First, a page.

The Singing Neighborhood
Interview with Øystein Fevang, musician, singer, conductor and man of cultureBy Marit Fosse Geneva, Switzerland Norwegian American Weekly
Lately, the Norwegian TV audience has been thrilled by a new documentary series: “The Singing Neighbourhood.” The plot is simple: turn a group of amateurs into a high-level choir in less than 10 weeks, and make them capable of singing “Carmina Burana” alongside the Oslo Philharmonic Orchestra in the Oslo Concert Hall.
The area of Stovner in the eastern suburbs of Oslo was where it took place. Although the physical distance between this area of Oslo and the Oslo Concert Hall is not great, the socio-cultural barriers were very high. Stovner is not known for being a white-collar area.
The popularity of the series is due to its human touch. The singers, aged from 17 to 82, share one thing –– the joy of singing. The series sends out the positive message that nothing is impossible if you really want it, and that each human being has a gift for something.
The person behind this initiative is the conductor of the Oslo Philharmonic Choir, a two-time Grammy nominee, Øystein Fevang. Despite his international recognition, Øystein remains very down to earth. He has just accepted another challenge: to set up an international cultural centre in Horten, a small city 80 kilometres south of Oslo, where accommodation, music and arts will be the priority.
Q: Could you tell us a little bit about your background?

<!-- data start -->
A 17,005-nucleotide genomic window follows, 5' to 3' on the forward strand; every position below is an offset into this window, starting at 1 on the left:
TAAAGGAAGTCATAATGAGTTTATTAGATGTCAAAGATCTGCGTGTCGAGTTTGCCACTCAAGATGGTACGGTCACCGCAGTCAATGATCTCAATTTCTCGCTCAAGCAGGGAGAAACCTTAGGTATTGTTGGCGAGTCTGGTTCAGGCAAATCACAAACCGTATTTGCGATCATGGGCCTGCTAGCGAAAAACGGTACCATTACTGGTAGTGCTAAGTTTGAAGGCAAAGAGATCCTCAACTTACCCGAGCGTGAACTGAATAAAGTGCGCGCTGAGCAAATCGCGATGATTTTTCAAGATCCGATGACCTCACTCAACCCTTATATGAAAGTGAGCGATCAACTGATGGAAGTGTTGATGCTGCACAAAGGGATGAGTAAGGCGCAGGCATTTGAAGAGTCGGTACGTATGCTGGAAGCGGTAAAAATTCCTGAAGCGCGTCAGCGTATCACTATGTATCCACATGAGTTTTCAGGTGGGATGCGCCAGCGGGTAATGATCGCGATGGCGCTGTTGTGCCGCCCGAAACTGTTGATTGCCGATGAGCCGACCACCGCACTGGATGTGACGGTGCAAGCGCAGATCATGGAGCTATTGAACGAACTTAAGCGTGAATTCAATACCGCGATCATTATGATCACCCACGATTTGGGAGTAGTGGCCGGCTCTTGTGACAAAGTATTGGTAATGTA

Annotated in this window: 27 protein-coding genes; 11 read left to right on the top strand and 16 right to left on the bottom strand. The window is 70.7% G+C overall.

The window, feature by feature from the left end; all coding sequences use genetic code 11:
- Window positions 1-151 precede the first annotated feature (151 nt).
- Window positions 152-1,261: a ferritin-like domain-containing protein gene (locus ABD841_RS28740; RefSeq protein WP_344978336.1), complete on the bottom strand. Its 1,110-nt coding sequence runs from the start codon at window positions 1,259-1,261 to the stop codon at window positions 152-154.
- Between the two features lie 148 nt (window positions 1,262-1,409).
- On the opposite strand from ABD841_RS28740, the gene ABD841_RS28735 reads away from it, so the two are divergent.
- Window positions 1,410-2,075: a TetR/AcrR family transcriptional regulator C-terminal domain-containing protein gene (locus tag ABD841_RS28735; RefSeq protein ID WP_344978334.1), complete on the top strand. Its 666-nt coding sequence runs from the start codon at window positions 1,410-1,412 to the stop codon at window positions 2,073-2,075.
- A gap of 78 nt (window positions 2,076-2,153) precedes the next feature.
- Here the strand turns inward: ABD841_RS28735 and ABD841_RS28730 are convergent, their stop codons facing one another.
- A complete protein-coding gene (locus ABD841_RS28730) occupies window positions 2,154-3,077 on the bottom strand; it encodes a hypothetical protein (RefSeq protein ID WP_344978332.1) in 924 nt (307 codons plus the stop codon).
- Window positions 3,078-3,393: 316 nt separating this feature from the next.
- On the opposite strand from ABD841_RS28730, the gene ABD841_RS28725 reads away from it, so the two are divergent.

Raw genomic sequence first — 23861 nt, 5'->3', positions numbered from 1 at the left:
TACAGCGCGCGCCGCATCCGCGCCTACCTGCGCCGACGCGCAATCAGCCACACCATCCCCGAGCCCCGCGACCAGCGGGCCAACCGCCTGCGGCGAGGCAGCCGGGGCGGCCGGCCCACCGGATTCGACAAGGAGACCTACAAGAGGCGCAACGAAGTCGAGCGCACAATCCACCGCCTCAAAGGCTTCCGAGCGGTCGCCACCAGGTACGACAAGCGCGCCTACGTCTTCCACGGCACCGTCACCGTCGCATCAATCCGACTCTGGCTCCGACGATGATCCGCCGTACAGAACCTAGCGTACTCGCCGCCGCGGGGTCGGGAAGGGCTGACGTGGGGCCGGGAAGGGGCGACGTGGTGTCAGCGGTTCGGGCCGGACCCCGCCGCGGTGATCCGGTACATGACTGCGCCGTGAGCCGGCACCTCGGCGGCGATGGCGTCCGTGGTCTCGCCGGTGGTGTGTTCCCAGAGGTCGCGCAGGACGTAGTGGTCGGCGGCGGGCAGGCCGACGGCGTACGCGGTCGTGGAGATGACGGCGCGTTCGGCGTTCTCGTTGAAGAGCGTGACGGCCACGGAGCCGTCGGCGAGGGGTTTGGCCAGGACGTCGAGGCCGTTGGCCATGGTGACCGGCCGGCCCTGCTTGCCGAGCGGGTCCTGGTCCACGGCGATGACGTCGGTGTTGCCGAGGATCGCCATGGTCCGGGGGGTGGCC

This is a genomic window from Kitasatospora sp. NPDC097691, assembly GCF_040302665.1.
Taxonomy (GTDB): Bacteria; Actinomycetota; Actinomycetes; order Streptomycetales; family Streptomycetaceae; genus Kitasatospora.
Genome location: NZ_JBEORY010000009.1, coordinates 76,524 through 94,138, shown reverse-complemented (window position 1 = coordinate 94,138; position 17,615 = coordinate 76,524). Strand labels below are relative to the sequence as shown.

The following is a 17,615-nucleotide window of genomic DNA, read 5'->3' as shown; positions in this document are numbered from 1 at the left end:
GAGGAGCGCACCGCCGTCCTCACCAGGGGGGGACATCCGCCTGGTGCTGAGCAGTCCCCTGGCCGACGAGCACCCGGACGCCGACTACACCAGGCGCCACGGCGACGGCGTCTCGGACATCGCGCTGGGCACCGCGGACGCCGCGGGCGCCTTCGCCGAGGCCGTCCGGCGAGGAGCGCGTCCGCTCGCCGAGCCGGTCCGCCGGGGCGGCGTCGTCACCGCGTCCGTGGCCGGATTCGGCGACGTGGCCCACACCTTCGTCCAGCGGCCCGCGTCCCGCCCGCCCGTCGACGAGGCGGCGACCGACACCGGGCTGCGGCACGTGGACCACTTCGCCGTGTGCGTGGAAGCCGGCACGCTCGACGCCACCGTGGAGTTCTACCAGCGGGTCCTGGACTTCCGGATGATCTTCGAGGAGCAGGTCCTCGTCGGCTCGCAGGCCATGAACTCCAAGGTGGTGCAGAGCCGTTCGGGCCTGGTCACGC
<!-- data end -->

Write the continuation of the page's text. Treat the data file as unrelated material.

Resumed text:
It’s really a matter of coincidences. In fact, I started with piano lessons late –– at the age of 15. I played and sang in a band, and then I decided that rather than having piano lessons I should try for singing lessons –– so I did. Later, I wanted to study at the conservatoire and signed up for classical piano, but on the day of the auditions I did not dare to go. My singing teacher told me: “I have never heard you play the piano, but I’m sure of one thing, if you apply for a singing course at the Conservatoire, I’m sure you will get it! We will start working towards this goal.” One year later, I was admitted and I studied singing for five years. While at the Conservatoire, we were given a course in choral conducting; something I really did not know anything about. My professor told me: “Find yourself an amateur choir to work with.” So I did! One thing leads to another and I thought this was great fun. I decided to continue my studies at the Norwegian Academy for Music where I did a masters degree in choral directing. It was at the age of 30 that I completed my studies.
Q: It seems as if you enjoy your work?
I love to work with people, and I’m very happy that I did not just become a singer, or just a musician. Every year I work with thousands of people, mainly teaching them how to sing.
Q: You have been nominated for the Grammy award twice. Could you tell us a little more about that?